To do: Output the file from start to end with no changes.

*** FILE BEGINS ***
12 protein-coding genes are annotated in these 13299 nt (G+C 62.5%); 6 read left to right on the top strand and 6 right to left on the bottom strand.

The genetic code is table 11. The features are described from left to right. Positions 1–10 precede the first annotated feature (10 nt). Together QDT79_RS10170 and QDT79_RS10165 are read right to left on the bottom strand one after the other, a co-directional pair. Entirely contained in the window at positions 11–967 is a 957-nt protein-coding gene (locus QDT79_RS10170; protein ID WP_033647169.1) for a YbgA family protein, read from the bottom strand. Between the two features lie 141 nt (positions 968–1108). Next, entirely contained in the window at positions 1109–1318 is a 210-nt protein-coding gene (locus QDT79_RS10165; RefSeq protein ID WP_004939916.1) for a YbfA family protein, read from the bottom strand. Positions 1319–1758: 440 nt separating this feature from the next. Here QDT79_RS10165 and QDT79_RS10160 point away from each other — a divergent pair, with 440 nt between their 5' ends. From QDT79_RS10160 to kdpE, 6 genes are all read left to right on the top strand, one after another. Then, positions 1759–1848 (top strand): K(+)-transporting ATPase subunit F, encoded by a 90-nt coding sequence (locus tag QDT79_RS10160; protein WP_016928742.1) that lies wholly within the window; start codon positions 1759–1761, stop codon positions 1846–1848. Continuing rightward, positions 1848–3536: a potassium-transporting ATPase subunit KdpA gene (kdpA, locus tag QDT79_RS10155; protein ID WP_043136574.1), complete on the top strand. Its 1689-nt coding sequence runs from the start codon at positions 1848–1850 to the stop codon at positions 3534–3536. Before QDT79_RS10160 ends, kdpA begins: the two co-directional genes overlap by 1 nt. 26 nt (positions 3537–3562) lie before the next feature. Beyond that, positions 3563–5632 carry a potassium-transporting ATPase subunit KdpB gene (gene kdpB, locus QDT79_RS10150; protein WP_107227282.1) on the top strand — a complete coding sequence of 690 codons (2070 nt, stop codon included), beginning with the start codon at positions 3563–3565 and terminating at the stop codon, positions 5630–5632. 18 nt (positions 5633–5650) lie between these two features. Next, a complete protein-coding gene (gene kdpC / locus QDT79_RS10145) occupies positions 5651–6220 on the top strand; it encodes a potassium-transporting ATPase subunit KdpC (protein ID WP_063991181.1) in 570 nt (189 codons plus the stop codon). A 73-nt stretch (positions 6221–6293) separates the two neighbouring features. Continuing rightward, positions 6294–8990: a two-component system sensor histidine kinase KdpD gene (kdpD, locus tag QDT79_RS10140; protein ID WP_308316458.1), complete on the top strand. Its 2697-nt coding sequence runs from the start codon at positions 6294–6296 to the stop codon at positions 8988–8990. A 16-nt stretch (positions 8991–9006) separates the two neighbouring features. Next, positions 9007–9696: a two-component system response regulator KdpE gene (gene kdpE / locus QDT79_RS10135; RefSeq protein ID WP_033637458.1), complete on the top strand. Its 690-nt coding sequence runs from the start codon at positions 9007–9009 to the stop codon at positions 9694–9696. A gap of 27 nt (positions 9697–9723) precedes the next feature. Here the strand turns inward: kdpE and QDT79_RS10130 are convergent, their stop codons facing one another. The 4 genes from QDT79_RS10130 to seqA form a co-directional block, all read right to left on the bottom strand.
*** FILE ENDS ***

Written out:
12 protein-coding genes are annotated in these 13299 nt (G+C 62.5%); 6 read left to right on the top strand and 6 right to left on the bottom strand.

The genetic code is table 11. The features are described from left to right. Positions 1–10 precede the first annotated feature (10 nt). Together QDT79_RS10170 and QDT79_RS10165 are read right to left on the bottom strand one after the other, a co-directional pair. Entirely contained in the window at positions 11–967 is a 957-nt protein-coding gene (locus QDT79_RS10170; protein ID WP_033647169.1) for a YbgA family protein, read from the bottom strand. Between the two features lie 141 nt (positions 968–1108). Next, entirely contained in the window at positions 1109–1318 is a 210-nt protein-coding gene (locus QDT79_RS10165; RefSeq protein ID WP_004939916.1) for a YbfA family protein, read from the bottom strand. Positions 1319–1758: 440 nt separating this feature from the next. Here QDT79_RS10165 and QDT79_RS10160 point away from each other — a divergent pair, with 440 nt between their 5' ends. From QDT79_RS10160 to kdpE, 6 genes are all read left to right on the top strand, one after another. Then, positions 1759–1848 (top strand): K(+)-transporting ATPase subunit F, encoded by a 90-nt coding sequence (locus tag QDT79_RS10160; protein WP_016928742.1) that lies wholly within the window; start codon positions 1759–1761, stop codon positions 1846–1848. Continuing rightward, positions 1848–3536: a potassium-transporting ATPase subunit KdpA gene (kdpA, locus tag QDT79_RS10155; protein ID WP_043136574.1), complete on the top strand. Its 1689-nt coding sequence runs from the start codon at positions 1848–1850 to the stop codon at positions 3534–3536. Before QDT79_RS10160 ends, kdpA begins: the two co-directional genes overlap by 1 nt. 26 nt (positions 3537–3562) lie before the next feature. Beyond that, positions 3563–5632 carry a potassium-transporting ATPase subunit KdpB gene (gene kdpB, locus QDT79_RS10150; protein WP_107227282.1) on the top strand — a complete coding sequence of 690 codons (2070 nt, stop codon included), beginning with the start codon at positions 3563–3565 and terminating at the stop codon, positions 5630–5632. 18 nt (positions 5633–5650) lie between these two features. Next, a complete protein-coding gene (gene kdpC / locus QDT79_RS10145) occupies positions 5651–6220 on the top strand; it encodes a potassium-transporting ATPase subunit KdpC (protein ID WP_063991181.1) in 570 nt (189 codons plus the stop codon). A 73-nt stretch (positions 6221–6293) separates the two neighbouring features. Continuing rightward, positions 6294–8990: a two-component system sensor histidine kinase KdpD gene (kdpD, locus tag QDT79_RS10140; protein ID WP_308316458.1), complete on the top strand. Its 2697-nt coding sequence runs from the start codon at positions 6294–6296 to the stop codon at positions 8988–8990. A 16-nt stretch (positions 8991–9006) separates the two neighbouring features. Next, positions 9007–9696: a two-component system response regulator KdpE gene (gene kdpE / locus QDT79_RS10135; RefSeq protein ID WP_033637458.1), complete on the top strand. Its 690-nt coding sequence runs from the start codon at positions 9007–9009 to the stop codon at positions 9694–9696. A gap of 27 nt (positions 9697–9723) precedes the next feature. Here the strand turns inward: kdpE and QDT79_RS10130 are convergent, their stop codons facing one another. The 4 genes from QDT79_RS10130 to seqA form a co-directional block, all read right to left on the bottom strand.